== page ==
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The Story of Diva and Flea.
Willems, Mo (author).
Illustrated by Tony DiTerlizzi.
Oct. 2015. 80p. Disney/Hyperion, hardcover, $14.99 (9781484722848). Grades 1-3.
First published September 1, 2015 (Booklist).
Diva is a tiny white dog who lives in a grand, old apartment building in Paris, France. As the pet of the building’s gardienne, she patrols the courtyard, making sure that all is well. Flea, on the other hand, is a large cat who roams Paris’ streets. He is a great flâneur—“someone (or somecat) who . . . has seen everything, but still looks for more, because there is always something more to discover.” One day Flea’s flâneur-ing takes him past Diva’s courtyard, and the two strike up a friendship. Diva, who is skittish and has never traveled, loves hearing of Flea’s adventures, particularly the one about the “tower so tall and so pointy that it could cut a cloud in half.” Eventually, Flea suggests that Diva go wandering with him, and after some gentle encouragement, Diva takes her first brave steps beyond the courtyard. In return, Diva takes Flea inside her apartment, introducing him to a friendly broom that won’t swat cats and the miraculous occurrence known as breakfast. Willems has written a story with winning characters and bursting with tender charm, which is further amplified by DiTerlizzi’s expressive, vintage-style illustrations. Humor and sincerity walk paw in paw through this simple chapter book, inspiring exploration, bravery, and making friends. Be warned: excessive smiling may occur while reading.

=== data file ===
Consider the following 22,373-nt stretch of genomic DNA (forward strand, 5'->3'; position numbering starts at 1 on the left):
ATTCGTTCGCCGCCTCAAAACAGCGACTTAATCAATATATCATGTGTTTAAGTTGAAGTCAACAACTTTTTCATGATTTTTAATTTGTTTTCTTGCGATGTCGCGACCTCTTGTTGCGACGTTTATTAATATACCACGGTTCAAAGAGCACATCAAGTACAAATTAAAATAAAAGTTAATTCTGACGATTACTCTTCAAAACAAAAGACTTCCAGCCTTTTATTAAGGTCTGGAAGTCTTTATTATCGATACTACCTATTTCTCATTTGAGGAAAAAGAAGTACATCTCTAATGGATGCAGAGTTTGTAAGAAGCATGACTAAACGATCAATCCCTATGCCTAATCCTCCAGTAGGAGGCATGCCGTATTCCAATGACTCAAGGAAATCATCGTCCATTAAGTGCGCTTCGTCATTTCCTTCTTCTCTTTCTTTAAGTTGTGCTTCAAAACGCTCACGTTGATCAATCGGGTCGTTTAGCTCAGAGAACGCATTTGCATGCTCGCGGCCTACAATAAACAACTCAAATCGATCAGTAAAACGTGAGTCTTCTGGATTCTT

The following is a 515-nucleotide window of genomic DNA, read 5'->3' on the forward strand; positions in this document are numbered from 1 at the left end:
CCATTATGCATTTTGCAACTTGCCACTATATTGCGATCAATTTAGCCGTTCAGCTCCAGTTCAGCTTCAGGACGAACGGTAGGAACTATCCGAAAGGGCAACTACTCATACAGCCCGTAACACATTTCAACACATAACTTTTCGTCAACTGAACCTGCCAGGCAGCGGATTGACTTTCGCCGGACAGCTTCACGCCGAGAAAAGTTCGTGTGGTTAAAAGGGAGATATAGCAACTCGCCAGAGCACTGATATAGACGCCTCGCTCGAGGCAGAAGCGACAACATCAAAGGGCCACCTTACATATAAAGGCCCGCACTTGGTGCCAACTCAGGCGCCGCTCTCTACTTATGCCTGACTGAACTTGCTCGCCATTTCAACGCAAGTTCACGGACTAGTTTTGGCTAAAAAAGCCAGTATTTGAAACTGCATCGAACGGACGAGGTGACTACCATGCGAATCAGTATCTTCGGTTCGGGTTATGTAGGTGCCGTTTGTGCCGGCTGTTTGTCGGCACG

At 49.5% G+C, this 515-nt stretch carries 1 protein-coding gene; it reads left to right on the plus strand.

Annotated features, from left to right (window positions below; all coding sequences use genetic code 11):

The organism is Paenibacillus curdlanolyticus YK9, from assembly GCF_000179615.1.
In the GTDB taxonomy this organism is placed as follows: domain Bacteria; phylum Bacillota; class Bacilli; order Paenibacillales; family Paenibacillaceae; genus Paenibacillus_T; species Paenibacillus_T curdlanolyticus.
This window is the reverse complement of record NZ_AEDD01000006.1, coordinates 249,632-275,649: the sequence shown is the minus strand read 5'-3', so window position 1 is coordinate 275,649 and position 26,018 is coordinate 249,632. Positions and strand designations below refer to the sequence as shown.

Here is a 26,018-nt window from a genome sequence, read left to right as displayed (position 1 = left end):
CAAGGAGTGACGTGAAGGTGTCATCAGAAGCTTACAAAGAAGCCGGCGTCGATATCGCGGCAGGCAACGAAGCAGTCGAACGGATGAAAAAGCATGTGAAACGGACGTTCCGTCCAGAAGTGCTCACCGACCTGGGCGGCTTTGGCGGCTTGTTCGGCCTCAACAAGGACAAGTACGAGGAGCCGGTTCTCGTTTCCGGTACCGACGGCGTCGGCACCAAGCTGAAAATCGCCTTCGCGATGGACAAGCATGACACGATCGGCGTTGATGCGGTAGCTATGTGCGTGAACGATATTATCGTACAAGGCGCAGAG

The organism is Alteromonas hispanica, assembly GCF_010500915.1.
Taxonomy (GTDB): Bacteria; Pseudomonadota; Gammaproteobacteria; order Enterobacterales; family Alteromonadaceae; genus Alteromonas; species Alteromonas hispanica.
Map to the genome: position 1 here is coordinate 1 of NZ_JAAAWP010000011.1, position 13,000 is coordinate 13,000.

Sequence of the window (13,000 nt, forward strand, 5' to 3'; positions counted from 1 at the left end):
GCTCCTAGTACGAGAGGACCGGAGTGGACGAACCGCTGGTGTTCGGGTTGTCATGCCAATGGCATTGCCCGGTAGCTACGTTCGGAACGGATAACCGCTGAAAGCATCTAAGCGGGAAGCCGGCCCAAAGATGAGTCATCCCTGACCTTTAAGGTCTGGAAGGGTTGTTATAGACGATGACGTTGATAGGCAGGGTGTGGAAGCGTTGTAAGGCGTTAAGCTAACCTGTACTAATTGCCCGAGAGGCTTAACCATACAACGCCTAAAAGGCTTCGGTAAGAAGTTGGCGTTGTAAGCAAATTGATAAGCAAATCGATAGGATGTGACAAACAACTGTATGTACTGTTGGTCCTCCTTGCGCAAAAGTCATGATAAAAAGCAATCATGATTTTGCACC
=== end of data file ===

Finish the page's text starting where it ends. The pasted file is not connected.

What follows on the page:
HIGH-DEMAND BACKSTORY: Willems and DiTerlizzi are a children’s book dream team. Stock up!
School Library Journal
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Along with the levees of New Orleans, Hurricane Katrina breaks
open two families of women, revealing—and creating—unexpected ties of the
Author of the memoir When I Was Elena (2006),
Urbani sets her debut novel in the days during and after one of America’s most
devastating storms. Tracing the experiences of two smart, tough young women,
Rose and Rosy, she lays down threads that knot their histories together. Each
young woman is fatherless, each living with a difficult mother who clings to a
romantic past while trying to prepare her daughter for the challenges of a
female adulthood. Thrown into the maelstrom of Katrina and its aftermath, each
sees her life change completely overnight, forcing her to face herself and the
past that shaped her. Urbani boldly sets her story among some of the most
disturbing events of that time, sensitively evoking the desperation of the
survivors of the hurricane and its mishandled aftershocks. To her great credit,
she never shies away from the realities of poverty, race, and racism, nor does
she fail to give people, both white and black, individual characters, unique
histories, and often warm hearts. This, along with Urbani’s loving yet critical
portrait of the American South, is one of the book’s strengths. There are also
some fine descriptions, especially of the experience of the flood—“The howling
of the dogs had stopped by the second day.” But the plot develops too slowly,
and there are exaggerations that undermine the story, such as a young woman
eating six pieces of pie at once or people who do things for hours when much
less would have been more believable. The author too often explains herself
when the information the reader needs is already in the story.
Though the novel is occasionally unconvincing, its compassionate